William Shakespeare's "Macbeth" receives a contemporary-dress adaptation from Australia that streamlines the stage play, primarily by shearing it of the subtlety of themes and characterization and reducing it to a series of bloody plot points. Director Geoffrey Wright ("Romper Stomper") and his co-screenwriter, Victoria Hill (who also stars as Lady Macbeth), set the gothic drama in the darkly chic world of a Melbourne gangster and his minions, but much gets lost in the translation.
Previously committed to film by the likes of Orson Welles, Akira Kurosawa and Roman Polanski, this is also not the first time that "Macbeth" has been reset in a criminal underworld. The 1955 noir, "Joe Macbeth"; 1991's "Men of Respect" with John Turturro; and a 2003 Bollywood version, "Maqbool," all precede this account.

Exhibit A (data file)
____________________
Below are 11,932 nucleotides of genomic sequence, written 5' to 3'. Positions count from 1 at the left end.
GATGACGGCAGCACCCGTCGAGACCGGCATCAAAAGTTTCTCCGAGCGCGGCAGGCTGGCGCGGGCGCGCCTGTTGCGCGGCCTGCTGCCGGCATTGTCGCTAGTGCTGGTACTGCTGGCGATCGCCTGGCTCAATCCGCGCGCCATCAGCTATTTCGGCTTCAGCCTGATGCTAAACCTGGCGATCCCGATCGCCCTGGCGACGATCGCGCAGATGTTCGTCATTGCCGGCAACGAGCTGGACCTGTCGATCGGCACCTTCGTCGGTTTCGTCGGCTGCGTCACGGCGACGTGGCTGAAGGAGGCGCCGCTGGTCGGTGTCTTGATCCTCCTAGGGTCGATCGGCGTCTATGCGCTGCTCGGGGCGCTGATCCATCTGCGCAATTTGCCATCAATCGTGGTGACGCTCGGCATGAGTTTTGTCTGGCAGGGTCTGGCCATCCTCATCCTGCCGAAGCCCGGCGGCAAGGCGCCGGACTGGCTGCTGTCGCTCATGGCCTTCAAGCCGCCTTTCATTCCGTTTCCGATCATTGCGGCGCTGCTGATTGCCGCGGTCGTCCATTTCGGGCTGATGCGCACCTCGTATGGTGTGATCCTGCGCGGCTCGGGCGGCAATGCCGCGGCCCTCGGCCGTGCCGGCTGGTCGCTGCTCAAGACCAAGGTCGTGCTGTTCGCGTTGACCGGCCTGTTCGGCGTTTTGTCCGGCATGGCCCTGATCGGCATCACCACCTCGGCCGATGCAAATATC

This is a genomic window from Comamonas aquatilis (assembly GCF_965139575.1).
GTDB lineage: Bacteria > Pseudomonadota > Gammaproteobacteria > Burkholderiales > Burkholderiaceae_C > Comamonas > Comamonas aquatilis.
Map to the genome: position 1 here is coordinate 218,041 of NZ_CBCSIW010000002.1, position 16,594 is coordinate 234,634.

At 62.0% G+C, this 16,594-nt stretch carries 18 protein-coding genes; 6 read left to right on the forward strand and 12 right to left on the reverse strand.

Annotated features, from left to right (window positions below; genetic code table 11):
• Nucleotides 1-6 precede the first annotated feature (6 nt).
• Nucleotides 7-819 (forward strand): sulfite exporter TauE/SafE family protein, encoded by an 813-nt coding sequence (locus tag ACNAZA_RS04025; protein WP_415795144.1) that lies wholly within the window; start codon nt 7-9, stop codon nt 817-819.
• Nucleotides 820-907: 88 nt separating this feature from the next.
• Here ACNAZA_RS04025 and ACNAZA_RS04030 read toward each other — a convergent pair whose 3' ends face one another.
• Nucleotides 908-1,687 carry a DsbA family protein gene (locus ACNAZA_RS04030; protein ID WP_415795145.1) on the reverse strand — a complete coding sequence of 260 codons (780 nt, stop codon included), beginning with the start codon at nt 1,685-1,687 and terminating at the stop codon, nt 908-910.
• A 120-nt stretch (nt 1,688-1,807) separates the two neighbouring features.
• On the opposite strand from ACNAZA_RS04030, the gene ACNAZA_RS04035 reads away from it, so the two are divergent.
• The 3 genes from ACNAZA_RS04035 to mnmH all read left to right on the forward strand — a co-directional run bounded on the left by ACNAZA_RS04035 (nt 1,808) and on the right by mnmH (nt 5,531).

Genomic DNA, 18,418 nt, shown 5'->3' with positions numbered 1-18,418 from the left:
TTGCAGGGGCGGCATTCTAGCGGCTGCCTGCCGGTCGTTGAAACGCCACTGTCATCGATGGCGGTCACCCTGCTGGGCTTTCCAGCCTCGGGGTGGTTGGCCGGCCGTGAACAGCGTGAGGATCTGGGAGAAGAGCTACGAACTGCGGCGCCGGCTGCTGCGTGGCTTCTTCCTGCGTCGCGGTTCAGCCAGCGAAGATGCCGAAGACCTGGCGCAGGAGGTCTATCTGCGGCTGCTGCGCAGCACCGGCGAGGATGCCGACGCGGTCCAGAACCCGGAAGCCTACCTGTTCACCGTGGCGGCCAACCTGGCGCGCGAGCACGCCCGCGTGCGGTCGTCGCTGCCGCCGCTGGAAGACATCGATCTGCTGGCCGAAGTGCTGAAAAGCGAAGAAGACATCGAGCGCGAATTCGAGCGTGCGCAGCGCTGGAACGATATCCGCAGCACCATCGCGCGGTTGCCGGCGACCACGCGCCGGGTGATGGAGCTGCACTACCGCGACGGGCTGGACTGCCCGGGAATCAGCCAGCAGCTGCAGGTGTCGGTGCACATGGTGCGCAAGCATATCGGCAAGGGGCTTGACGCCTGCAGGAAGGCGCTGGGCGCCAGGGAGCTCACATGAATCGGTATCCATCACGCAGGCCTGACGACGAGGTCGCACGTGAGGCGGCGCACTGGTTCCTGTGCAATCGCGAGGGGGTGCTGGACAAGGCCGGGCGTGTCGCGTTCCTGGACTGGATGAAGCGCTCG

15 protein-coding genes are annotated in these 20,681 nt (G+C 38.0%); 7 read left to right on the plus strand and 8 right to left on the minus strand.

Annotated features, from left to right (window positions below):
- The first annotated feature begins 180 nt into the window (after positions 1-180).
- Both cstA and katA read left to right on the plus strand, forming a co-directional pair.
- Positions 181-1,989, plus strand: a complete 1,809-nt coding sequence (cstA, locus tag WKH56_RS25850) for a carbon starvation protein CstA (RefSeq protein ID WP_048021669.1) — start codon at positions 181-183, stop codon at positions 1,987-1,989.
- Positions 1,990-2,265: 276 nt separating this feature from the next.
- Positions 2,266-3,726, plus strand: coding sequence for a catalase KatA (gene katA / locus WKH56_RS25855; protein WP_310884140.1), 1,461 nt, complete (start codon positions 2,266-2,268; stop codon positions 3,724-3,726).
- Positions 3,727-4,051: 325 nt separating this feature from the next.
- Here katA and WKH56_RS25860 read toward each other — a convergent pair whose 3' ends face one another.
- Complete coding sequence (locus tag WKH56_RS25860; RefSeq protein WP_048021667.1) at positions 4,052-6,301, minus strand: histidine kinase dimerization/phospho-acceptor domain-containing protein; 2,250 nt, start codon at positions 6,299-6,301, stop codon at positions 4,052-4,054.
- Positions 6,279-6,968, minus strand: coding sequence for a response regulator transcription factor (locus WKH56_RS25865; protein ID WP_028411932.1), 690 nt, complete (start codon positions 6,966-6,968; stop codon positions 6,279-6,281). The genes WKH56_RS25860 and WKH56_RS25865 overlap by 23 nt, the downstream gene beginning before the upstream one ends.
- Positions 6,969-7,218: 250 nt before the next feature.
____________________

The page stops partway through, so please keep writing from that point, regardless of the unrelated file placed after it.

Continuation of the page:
Here, Macbeth, played by up-and-comer Sam Worthington, dresses and struts like a petulant rock star. Egged on by hallucinatory visions and a grieving wife, the ambitious sideman knocks off his boss, Duncan (Gary Sweet), and then proceeds to whack anyone who might stand in his way.
All of the actors seem to have been directed to glower their way through scenes, but Worthington in particular is saddled with an overabundance of close-ups in which he squints ominously into the distance, projecting what exactly? Bad things are about to happen? Ambition run amok leads to self-destruction? His vision isn't what it once was?